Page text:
Virginia Madsen said "the wine is alive."
While wine might not meet all the criteria required by science to be a life form of its own (it doesn't reproduce, but it would be nice if it could) it certainly exhibits some of the phenomena of life. Properly interpreted, wine grows, adapts, and responds to stimuli. It seems to me that wine even has memory. Those memories have roots in wine's early life as a plant: weather conditions, adversities, soil content, aging of the plant, invisible qualities in the air, and everything, everything that happened to the vines in the vintage year leaves indelible organic imprints on the fruit.Wine grows, too, once the fruit leaves the plant. Like a child that needs to be watched (and given guidance and correction) during his or her formative years, during the vinification process the juice should be carefully followed by the winemaker. The expert hands give a little guidance and the very best winemakers have the goal of retaining the absolutely greatest amount of organic information from the picking to the bottling. Every human action too, leaves its imprint on the wine (think of the growing child, who is learning all the time, whether the parents think they are teaching or not).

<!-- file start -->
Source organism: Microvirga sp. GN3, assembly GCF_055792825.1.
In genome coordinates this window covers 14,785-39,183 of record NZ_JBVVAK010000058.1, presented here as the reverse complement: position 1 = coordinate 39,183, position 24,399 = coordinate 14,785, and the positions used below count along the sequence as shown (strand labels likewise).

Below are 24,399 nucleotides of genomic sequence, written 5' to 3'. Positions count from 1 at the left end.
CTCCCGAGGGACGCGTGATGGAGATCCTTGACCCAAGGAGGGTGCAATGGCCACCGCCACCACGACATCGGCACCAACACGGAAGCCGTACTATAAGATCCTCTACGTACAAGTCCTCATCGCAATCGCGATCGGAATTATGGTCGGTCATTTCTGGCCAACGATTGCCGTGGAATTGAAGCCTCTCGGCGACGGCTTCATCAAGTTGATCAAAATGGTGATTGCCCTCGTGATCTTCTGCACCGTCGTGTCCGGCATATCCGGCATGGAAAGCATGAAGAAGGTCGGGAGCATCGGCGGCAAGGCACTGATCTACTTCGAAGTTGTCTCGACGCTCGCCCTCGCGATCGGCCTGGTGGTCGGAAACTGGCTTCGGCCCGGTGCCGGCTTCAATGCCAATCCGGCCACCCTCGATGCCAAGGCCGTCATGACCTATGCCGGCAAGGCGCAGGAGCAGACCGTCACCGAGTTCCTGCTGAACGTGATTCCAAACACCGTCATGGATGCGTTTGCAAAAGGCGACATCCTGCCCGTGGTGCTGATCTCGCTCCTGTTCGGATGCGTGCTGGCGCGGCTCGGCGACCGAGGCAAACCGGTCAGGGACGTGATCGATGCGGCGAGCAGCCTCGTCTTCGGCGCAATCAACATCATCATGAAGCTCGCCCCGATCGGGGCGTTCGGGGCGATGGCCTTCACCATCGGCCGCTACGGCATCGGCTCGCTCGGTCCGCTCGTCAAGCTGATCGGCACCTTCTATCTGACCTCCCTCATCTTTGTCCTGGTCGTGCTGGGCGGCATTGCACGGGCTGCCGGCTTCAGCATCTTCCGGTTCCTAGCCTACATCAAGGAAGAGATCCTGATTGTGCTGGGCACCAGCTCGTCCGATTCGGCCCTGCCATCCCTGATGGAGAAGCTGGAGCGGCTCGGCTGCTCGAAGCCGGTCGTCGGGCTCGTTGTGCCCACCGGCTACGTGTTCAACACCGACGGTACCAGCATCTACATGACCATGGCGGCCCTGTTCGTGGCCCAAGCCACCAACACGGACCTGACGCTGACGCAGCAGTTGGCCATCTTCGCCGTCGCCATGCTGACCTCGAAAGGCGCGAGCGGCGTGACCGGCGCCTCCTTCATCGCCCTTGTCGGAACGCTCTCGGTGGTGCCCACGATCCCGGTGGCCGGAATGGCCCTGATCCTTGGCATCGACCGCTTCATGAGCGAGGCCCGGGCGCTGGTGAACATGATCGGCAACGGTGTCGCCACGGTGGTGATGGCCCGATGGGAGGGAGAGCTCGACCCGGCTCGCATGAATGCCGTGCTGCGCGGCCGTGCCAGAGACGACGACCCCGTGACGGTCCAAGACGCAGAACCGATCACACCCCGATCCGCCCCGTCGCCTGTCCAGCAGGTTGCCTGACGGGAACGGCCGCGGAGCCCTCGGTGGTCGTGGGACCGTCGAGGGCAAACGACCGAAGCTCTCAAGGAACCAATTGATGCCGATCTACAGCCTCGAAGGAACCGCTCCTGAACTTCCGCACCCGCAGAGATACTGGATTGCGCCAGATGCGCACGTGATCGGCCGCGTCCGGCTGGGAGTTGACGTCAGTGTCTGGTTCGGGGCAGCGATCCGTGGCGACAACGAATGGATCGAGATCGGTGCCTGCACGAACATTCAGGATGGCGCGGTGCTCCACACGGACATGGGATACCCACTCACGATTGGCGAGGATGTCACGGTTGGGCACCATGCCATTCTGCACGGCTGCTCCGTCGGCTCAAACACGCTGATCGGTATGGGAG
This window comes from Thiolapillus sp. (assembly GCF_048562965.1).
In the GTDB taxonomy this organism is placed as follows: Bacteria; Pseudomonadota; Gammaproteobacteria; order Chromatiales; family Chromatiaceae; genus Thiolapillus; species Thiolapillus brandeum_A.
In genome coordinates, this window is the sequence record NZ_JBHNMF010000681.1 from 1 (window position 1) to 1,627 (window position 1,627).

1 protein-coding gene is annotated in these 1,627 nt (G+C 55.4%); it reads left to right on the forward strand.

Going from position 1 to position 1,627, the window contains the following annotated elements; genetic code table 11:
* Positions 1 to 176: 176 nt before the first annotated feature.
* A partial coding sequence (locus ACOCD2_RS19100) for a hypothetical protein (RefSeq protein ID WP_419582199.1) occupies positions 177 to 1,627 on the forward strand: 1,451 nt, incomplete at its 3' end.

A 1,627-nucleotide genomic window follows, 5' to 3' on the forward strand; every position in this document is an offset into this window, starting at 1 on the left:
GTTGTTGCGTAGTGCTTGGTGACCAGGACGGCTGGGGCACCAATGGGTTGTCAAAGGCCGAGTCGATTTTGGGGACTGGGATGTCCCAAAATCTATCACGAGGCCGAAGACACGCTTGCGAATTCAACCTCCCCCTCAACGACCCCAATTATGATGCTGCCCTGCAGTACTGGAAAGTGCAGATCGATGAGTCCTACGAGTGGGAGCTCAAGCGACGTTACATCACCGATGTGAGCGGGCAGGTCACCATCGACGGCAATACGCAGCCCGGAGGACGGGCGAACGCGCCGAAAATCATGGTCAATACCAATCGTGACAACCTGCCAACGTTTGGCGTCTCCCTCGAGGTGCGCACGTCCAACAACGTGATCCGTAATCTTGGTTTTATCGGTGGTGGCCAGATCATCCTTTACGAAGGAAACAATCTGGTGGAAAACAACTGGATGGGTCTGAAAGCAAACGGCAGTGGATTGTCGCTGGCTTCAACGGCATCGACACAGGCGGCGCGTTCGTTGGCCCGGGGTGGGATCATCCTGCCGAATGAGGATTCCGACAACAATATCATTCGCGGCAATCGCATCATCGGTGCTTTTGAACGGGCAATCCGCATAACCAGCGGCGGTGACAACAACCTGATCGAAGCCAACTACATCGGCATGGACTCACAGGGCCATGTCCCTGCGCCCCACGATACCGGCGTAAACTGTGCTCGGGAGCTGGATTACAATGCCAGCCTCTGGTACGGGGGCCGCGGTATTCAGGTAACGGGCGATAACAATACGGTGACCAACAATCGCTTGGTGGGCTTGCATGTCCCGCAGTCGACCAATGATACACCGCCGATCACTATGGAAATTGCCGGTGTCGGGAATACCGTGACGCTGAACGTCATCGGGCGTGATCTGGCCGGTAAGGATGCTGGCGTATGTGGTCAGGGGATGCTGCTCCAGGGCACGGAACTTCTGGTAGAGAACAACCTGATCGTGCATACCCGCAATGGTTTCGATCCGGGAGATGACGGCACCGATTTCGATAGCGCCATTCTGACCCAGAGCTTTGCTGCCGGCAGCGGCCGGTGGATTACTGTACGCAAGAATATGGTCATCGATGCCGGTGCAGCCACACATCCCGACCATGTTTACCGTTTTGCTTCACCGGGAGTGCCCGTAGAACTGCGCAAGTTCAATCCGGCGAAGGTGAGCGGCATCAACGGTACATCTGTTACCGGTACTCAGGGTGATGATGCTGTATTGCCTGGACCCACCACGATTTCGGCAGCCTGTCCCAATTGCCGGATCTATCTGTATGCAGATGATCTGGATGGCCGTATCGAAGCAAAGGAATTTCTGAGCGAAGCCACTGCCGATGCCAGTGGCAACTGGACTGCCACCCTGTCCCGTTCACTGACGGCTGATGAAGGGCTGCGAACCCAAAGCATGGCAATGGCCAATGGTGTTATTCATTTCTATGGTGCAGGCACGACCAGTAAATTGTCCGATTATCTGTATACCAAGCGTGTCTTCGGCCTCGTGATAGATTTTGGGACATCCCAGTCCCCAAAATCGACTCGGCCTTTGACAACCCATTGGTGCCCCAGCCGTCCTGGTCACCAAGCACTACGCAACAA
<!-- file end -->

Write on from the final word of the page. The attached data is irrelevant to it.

Wine responds to stimulus after it’s in the bottle, and like living organisms, it can be hurt, too. The analogies with humans work when thinking of injuries. Young vivacious healthy wines are more resistant to injuries, like exposure to high temperatures. I was in
This wine was like a teenager, injured but healing quickly after resting. Some of the older wines proved less resilient and didn't recover as well. But thought of as a living thing, we shouldn’t expect antiseptic perfection and robotic durability. A minor injury leaves a small mark and reminds us that wine is precious, delicate, and mortal like us. And a small scar like a cork leak, a small change to a flavor or a damaged label can sometimes, like a small imperfection on a wonderful face, add to the beauty.
Buona Bevuta a Tutti